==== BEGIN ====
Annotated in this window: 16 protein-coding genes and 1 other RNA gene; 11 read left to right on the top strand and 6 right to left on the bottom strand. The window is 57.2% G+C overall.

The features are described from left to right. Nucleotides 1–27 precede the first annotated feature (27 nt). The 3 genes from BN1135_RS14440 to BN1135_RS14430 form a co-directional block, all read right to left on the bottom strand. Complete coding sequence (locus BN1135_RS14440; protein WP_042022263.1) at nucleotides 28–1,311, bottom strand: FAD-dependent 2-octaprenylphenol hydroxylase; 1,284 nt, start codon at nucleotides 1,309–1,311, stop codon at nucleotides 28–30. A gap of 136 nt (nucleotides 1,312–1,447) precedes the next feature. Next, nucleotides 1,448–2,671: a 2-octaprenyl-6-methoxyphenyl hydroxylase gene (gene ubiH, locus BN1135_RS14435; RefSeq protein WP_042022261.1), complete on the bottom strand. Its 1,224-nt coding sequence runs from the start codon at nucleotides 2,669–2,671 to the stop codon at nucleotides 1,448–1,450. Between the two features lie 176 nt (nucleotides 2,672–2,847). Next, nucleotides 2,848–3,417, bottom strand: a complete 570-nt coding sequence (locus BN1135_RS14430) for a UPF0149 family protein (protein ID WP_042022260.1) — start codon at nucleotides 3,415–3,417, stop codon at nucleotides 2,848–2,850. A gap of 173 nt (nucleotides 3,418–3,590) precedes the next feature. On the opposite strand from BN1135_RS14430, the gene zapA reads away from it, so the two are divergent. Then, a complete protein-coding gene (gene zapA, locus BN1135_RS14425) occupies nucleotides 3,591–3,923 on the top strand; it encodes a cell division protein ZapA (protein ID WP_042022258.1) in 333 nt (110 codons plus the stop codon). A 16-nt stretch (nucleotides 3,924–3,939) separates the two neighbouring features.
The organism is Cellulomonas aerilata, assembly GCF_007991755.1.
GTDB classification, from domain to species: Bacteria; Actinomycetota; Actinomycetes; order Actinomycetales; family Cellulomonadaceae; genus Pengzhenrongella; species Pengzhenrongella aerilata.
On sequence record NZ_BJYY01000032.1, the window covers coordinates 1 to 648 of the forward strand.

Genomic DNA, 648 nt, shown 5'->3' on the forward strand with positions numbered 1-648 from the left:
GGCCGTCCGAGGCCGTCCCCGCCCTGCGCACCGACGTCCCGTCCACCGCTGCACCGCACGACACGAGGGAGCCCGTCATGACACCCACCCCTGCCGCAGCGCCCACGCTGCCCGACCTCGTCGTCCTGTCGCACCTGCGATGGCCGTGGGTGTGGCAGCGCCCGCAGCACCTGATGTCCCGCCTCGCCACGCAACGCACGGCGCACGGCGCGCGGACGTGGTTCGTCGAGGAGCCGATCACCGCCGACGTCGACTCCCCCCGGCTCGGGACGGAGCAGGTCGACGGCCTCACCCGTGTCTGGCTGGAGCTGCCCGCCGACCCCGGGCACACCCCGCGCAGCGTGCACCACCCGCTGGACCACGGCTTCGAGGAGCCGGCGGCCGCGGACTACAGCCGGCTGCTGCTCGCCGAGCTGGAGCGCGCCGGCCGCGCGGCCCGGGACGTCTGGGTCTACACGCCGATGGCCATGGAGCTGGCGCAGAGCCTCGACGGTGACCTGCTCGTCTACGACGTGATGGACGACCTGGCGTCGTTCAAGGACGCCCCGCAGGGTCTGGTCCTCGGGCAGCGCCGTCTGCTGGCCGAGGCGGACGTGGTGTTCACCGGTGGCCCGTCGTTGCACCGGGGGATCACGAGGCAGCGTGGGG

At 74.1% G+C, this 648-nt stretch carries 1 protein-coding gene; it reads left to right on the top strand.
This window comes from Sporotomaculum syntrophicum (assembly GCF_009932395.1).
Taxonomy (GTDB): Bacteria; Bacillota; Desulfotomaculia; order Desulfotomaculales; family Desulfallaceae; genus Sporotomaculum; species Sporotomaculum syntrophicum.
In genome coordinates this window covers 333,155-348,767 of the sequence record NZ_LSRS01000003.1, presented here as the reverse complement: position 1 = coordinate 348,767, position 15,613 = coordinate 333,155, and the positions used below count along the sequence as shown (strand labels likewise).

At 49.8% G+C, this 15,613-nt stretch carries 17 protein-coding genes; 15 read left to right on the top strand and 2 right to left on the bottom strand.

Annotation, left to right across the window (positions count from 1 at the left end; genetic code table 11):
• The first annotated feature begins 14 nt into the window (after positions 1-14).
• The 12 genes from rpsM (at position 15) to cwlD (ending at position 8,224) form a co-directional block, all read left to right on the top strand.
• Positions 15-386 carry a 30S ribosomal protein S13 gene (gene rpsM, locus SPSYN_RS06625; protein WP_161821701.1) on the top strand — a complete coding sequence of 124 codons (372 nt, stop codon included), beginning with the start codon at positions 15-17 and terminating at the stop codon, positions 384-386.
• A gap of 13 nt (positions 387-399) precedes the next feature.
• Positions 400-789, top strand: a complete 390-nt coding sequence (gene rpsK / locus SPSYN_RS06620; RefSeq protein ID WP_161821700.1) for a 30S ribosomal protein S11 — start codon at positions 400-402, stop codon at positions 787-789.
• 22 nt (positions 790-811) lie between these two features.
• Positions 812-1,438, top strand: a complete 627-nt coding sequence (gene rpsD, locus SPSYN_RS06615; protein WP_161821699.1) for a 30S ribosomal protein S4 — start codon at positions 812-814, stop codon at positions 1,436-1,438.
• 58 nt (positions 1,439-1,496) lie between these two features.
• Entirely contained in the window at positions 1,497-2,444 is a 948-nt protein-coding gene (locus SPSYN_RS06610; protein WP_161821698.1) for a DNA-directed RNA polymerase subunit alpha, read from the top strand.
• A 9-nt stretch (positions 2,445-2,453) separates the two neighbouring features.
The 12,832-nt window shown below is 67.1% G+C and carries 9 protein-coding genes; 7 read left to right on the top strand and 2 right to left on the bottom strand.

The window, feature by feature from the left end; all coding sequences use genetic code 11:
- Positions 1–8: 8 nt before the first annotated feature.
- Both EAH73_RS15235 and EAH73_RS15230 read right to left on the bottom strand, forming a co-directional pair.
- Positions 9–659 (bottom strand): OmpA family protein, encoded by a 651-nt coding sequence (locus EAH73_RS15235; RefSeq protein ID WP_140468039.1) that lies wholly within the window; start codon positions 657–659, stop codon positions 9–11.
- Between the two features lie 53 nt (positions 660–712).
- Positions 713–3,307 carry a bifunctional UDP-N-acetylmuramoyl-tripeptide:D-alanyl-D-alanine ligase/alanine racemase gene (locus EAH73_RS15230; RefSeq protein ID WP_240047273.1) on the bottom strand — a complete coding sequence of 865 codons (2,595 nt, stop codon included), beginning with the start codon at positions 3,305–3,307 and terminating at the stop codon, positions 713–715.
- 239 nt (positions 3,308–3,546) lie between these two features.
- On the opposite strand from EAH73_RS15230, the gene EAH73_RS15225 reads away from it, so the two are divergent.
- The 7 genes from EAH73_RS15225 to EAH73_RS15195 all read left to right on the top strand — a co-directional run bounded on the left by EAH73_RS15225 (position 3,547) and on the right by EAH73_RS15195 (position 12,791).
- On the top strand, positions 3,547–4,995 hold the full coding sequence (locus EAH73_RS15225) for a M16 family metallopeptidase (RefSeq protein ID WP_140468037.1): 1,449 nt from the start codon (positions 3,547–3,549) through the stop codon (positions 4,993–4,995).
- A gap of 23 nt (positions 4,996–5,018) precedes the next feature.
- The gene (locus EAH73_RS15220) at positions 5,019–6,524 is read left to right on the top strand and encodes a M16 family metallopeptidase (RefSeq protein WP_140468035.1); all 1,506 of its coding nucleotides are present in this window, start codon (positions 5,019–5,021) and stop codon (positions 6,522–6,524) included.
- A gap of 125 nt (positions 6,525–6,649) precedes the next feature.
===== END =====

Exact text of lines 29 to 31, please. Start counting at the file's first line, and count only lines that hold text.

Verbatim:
- Between the two features lie 53 nt (positions 660–712).
- Positions 713–3,307 carry a bifunctional UDP-N-acetylmuramoyl-tripeptide:D-alanyl-D-alanine ligase/alanine racemase gene (locus EAH73_RS15230; RefSeq protein ID WP_240047273.1) on the bottom strand — a complete coding sequence of 865 codons (2,595 nt, stop codon included), beginning with the start codon at positions 3,305–3,307 and terminating at the stop codon, positions 713–715.
- 239 nt (positions 3,308–3,546) lie between these two features.